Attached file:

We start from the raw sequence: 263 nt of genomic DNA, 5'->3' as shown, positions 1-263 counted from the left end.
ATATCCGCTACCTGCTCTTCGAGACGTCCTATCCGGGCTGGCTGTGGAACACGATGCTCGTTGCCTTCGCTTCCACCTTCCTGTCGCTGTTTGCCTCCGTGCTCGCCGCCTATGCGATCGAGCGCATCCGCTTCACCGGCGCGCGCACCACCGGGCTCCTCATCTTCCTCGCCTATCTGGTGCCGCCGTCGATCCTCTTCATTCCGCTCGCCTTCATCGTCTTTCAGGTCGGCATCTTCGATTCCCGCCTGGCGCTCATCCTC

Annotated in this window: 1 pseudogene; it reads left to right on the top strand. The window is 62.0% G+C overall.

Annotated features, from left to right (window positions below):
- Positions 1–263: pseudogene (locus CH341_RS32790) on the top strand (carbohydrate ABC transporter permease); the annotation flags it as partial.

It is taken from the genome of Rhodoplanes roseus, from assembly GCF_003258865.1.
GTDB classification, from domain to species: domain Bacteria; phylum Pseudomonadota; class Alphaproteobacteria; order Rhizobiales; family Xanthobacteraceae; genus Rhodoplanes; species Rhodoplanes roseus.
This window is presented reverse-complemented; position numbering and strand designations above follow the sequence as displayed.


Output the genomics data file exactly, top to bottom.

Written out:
We start from the raw sequence: 263 nt of genomic DNA, 5'->3' as shown, positions 1-263 counted from the left end.
ATATCCGCTACCTGCTCTTCGAGACGTCCTATCCGGGCTGGCTGTGGAACACGATGCTCGTTGCCTTCGCTTCCACCTTCCTGTCGCTGTTTGCCTCCGTGCTCGCCGCCTATGCGATCGAGCGCATCCGCTTCACCGGCGCGCGCACCACCGGGCTCCTCATCTTCCTCGCCTATCTGGTGCCGCCGTCGATCCTCTTCATTCCGCTCGCCTTCATCGTCTTTCAGGTCGGCATCTTCGATTCCCGCCTGGCGCTCATCCTC

Annotated in this window: 1 pseudogene; it reads left to right on the top strand. The window is 62.0% G+C overall.

Annotated features, from left to right (window positions below):
- Positions 1–263: pseudogene (locus CH341_RS32790) on the top strand (carbohydrate ABC transporter permease); the annotation flags it as partial.

It is taken from the genome of Rhodoplanes roseus, from assembly GCF_003258865.1.
GTDB classification, from domain to species: domain Bacteria; phylum Pseudomonadota; class Alphaproteobacteria; order Rhizobiales; family Xanthobacteraceae; genus Rhodoplanes; species Rhodoplanes roseus.
This window is presented reverse-complemented; position numbering and strand designations above follow the sequence as displayed.